It’s always a creative adventure, going to an unknown place, with unknown people and setting up my easel to do something creative. If showing a finished piece of work in public is exposing then actually creating a work in public is even more so. When people squint and look puzzled at the early sketches and wonky lines that will disappear before the piece is finished I have to resist the temptation to justify what I’m doing and try to describe the vision of the piece that I have in my head. Better just to wait, bide my time and push on through the clumsy and ugly initial stages of a piece of work that are usually concealed in the solitude of the studio.

I arrived with my blank sheet of paper without any idea of what image I was going to create, sitting as inconspicuously as possible, I waited. It’s taken a while but I’ve learned by now to trust in the process of waiting. I waited in the space, a beautiful Victorian Church in Stockport UK, watching, listening and absorbing the feel of the place and the group of people gathered there.

In his 2013 Reith lectures Grayson Perry quoted a young girl who, when asked what she thought artists did replied “They notice things”.

What I noticed was a commonplace thing that began to intrigue me. The church had been festooned in rainbow flags and the way the fabric curved as it hung beguiled me. They echoed the folds of cloth on a statue of the Virgin Mary with her child at the opposite side of the church to me. So I brought them together and this image emerged:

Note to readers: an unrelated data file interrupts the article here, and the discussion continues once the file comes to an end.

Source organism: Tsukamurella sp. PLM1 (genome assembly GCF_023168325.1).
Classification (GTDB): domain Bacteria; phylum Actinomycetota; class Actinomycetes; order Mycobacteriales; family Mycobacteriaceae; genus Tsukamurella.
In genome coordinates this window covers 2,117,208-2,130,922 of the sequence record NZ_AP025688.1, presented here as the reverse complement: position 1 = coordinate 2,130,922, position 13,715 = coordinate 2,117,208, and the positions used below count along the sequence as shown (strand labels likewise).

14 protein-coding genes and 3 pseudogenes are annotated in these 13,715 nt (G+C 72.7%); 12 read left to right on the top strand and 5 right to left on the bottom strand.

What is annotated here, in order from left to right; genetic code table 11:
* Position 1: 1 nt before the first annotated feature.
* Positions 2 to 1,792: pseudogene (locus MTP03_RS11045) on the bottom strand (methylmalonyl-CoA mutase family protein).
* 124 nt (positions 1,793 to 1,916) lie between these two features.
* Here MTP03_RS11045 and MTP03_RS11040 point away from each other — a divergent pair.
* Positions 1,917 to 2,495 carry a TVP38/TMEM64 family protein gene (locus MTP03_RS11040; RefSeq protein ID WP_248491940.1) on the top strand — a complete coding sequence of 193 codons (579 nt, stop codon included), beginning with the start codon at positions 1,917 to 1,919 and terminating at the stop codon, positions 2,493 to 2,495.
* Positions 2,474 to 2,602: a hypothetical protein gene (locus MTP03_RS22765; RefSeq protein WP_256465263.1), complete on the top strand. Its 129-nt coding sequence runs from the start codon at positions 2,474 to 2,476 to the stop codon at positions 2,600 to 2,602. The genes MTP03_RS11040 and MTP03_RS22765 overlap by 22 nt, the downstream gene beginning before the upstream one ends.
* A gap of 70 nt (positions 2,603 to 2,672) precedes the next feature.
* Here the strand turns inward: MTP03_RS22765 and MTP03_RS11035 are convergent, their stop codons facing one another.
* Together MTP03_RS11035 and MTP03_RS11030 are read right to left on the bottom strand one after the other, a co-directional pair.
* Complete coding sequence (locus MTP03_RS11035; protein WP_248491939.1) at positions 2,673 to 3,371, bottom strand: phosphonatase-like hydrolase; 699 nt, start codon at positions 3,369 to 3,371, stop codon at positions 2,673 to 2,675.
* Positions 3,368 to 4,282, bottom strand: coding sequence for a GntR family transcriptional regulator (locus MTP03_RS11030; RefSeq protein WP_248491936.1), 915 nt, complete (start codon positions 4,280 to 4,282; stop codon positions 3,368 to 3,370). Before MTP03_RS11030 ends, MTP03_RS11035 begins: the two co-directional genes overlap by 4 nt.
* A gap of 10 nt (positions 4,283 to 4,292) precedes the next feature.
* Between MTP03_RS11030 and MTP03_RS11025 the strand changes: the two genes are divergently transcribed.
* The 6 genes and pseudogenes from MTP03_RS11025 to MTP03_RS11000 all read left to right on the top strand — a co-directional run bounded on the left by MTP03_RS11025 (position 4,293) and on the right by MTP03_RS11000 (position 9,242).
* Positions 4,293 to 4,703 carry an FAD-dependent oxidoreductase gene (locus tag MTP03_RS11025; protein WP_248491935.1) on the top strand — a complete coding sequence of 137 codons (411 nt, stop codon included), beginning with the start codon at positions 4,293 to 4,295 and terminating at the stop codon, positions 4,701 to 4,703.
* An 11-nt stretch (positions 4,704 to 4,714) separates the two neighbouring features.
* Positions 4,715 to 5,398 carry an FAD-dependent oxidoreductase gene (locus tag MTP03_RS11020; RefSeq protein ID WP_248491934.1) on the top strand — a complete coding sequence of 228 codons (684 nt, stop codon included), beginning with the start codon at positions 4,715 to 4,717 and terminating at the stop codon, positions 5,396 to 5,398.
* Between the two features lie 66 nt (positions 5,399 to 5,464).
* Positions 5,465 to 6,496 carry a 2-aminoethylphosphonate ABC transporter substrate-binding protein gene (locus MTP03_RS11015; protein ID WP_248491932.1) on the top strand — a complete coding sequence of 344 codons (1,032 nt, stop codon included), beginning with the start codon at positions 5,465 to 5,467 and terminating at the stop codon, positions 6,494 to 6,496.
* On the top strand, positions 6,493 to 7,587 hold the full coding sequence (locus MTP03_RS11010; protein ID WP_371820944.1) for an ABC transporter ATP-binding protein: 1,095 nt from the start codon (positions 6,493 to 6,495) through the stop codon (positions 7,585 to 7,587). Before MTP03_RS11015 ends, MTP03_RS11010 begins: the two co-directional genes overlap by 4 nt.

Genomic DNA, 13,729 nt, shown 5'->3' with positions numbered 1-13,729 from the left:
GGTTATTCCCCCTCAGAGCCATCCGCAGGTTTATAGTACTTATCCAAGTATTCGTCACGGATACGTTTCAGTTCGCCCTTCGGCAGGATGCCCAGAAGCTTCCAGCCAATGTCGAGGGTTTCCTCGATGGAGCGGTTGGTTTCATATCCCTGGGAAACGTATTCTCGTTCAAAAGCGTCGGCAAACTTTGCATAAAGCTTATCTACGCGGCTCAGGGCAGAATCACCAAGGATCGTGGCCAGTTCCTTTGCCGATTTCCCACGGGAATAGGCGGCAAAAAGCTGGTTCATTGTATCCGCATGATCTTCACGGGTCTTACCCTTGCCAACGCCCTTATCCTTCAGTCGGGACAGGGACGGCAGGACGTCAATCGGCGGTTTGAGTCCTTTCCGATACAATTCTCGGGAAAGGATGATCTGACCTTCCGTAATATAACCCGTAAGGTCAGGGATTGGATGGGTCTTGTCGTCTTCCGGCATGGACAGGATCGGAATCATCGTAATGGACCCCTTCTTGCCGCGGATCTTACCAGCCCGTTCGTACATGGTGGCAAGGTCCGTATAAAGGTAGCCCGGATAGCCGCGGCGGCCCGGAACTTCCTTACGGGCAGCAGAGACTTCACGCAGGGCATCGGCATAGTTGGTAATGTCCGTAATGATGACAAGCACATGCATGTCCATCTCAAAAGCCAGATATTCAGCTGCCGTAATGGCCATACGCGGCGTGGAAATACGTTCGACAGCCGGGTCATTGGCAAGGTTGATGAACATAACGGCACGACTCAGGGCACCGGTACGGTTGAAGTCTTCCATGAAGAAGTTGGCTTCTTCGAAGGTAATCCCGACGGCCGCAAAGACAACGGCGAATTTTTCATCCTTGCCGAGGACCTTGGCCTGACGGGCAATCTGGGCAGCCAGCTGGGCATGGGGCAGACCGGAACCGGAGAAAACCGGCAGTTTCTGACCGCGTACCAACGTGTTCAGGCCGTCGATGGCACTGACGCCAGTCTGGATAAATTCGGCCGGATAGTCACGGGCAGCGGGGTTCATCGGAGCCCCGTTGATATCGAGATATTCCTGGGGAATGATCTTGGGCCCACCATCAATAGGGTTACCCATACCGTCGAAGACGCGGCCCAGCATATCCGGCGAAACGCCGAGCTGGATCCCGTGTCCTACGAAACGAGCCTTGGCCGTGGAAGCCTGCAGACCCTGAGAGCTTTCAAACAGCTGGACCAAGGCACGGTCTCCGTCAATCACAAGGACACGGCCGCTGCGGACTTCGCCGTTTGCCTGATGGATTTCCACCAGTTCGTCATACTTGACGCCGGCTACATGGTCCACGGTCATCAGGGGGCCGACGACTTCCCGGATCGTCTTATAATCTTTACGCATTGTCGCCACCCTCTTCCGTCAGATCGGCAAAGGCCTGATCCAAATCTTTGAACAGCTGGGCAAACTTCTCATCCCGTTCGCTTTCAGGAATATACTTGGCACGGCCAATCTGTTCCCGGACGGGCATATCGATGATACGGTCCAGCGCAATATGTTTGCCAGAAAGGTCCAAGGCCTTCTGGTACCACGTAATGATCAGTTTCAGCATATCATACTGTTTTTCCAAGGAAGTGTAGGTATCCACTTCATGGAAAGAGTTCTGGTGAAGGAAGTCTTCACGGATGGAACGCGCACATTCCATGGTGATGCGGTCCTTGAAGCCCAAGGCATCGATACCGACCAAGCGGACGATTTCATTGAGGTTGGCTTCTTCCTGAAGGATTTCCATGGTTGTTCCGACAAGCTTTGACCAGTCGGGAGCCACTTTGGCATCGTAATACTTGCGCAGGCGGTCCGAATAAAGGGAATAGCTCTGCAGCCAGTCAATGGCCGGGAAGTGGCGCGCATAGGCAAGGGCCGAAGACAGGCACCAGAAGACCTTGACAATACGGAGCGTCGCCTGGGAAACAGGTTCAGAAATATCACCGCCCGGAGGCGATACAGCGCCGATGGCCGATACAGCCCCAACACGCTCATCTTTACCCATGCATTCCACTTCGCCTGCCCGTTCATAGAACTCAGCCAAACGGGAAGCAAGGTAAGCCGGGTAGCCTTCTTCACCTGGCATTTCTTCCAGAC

It was only at the end, when I stepped back to look at what I’d done that I began to reflect on the meaning of the picture. What started as a study of a very material and ordinary thing, the shadows in hanging fabric, became an image laden with significance.

I used to prepare for events like this with ideas, and sketches beforehand as a safe anchor to cling to, but no more. I’m reminded of what Jesus said to his friends when he told them not to worry about what to say because the Spirit would give them the words.  It seems to me that if we wish to live creatively, in any sense of that word, then each moment holds all that we need. So, as I waited with eyes and ears open and a blank sheet of paper in that vibrant space everything that I needed was there for me. Each breath, each sound, each image on our retina contains the potential of the whole universe.